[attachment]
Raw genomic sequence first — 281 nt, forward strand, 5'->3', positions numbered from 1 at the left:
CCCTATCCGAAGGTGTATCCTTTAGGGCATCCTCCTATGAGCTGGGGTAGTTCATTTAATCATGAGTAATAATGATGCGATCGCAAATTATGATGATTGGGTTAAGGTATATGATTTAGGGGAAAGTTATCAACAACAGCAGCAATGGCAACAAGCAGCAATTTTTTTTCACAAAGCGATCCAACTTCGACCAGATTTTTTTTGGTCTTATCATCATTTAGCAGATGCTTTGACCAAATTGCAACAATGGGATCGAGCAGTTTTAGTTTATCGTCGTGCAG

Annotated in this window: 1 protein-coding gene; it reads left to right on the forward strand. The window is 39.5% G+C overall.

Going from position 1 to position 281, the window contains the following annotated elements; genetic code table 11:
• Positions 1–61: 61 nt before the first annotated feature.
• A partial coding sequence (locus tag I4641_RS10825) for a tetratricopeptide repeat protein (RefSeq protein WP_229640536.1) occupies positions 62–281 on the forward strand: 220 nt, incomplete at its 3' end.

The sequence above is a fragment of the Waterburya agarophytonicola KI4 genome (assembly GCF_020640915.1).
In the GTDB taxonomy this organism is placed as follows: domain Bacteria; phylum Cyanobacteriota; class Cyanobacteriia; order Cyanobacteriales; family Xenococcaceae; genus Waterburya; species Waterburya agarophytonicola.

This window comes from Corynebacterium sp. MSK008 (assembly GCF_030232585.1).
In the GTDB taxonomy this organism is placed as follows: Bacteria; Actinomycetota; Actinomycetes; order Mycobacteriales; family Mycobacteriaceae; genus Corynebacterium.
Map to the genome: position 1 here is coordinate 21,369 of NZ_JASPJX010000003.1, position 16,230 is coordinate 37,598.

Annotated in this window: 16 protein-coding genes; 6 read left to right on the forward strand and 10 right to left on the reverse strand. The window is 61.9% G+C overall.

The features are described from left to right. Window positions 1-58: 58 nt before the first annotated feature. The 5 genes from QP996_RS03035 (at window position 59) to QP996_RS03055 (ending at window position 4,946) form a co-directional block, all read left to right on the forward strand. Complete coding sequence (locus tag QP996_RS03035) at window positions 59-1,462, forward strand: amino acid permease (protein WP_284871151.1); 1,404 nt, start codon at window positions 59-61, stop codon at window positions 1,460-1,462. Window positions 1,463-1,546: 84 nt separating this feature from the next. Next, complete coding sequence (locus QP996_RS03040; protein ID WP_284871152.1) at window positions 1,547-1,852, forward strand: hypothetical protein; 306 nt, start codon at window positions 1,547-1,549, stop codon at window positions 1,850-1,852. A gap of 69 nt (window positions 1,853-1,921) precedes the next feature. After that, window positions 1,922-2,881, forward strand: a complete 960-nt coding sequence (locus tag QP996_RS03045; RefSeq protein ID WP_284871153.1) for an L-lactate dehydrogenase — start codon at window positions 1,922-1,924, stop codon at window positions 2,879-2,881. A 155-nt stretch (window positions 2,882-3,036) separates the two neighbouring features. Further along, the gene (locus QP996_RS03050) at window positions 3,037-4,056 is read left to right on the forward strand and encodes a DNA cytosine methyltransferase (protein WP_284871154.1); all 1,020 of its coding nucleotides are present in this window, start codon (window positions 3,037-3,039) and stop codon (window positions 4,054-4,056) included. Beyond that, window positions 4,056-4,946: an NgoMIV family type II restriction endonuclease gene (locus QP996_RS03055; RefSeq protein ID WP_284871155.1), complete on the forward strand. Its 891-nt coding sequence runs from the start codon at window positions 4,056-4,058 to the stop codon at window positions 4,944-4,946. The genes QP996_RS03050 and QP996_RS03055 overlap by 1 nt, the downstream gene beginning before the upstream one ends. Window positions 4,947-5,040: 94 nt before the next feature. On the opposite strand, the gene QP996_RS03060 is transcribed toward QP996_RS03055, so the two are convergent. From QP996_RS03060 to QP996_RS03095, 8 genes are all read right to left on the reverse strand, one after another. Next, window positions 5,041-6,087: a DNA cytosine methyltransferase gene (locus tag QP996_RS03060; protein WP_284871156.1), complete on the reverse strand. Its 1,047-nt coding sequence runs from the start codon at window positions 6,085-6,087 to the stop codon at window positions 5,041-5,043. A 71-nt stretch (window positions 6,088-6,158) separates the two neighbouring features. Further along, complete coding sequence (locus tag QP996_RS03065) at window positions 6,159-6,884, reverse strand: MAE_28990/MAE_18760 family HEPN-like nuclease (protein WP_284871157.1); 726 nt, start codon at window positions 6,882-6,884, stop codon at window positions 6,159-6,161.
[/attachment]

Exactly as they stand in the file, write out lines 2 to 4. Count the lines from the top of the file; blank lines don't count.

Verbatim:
CCCTATCCGAAGGTGTATCCTTTAGGGCATCCTCCTATGAGCTGGGGTAGTTCATTTAATCATGAGTAATAATGATGCGATCGCAAATTATGATGATTGGGTTAAGGTATATGATTTAGGGGAAAGTTATCAACAACAGCAGCAATGGCAACAAGCAGCAATTTTTTTTCACAAAGCGATCCAACTTCGACCAGATTTTTTTTGGTCTTATCATCATTTAGCAGATGCTTTGACCAAATTGCAACAATGGGATCGAGCAGTTTTAGTTTATCGTCGTGCAG

Annotated in this window: 1 protein-coding gene; it reads left to right on the forward strand. The window is 39.5% G+C overall.

Going from position 1 to position 281, the window contains the following annotated elements; genetic code table 11: